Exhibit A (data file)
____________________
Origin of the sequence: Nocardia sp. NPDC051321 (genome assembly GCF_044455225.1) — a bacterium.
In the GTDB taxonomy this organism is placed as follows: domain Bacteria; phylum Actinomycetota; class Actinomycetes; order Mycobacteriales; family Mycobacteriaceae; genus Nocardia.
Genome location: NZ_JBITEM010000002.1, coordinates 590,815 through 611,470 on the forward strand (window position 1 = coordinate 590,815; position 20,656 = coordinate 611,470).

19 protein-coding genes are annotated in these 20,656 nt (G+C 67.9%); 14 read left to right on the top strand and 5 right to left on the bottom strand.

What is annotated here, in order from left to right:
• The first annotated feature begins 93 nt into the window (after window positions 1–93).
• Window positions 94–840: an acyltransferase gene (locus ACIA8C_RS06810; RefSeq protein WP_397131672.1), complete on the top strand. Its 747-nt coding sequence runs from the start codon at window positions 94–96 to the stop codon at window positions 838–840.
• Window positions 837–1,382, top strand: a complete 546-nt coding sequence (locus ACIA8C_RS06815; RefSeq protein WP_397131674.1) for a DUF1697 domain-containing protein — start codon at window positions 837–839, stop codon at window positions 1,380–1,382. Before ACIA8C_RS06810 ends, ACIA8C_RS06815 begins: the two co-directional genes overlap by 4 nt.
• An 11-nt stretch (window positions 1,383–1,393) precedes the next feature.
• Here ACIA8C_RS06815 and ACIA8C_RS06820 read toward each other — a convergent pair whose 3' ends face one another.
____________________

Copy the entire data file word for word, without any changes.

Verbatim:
Origin of the sequence: Nocardia sp. NPDC051321 (genome assembly GCF_044455225.1) — a bacterium.
In the GTDB taxonomy this organism is placed as follows: domain Bacteria; phylum Actinomycetota; class Actinomycetes; order Mycobacteriales; family Mycobacteriaceae; genus Nocardia.
Genome location: NZ_JBITEM010000002.1, coordinates 590,815 through 611,470 on the forward strand (window position 1 = coordinate 590,815; position 20,656 = coordinate 611,470).

19 protein-coding genes are annotated in these 20,656 nt (G+C 67.9%); 14 read left to right on the top strand and 5 right to left on the bottom strand.

What is annotated here, in order from left to right:
• The first annotated feature begins 93 nt into the window (after window positions 1–93).
• Window positions 94–840: an acyltransferase gene (locus ACIA8C_RS06810; RefSeq protein WP_397131672.1), complete on the top strand. Its 747-nt coding sequence runs from the start codon at window positions 94–96 to the stop codon at window positions 838–840.
• Window positions 837–1,382, top strand: a complete 546-nt coding sequence (locus ACIA8C_RS06815; RefSeq protein WP_397131674.1) for a DUF1697 domain-containing protein — start codon at window positions 837–839, stop codon at window positions 1,380–1,382. Before ACIA8C_RS06810 ends, ACIA8C_RS06815 begins: the two co-directional genes overlap by 4 nt.
• An 11-nt stretch (window positions 1,383–1,393) precedes the next feature.
• Here ACIA8C_RS06815 and ACIA8C_RS06820 read toward each other — a convergent pair whose 3' ends face one another.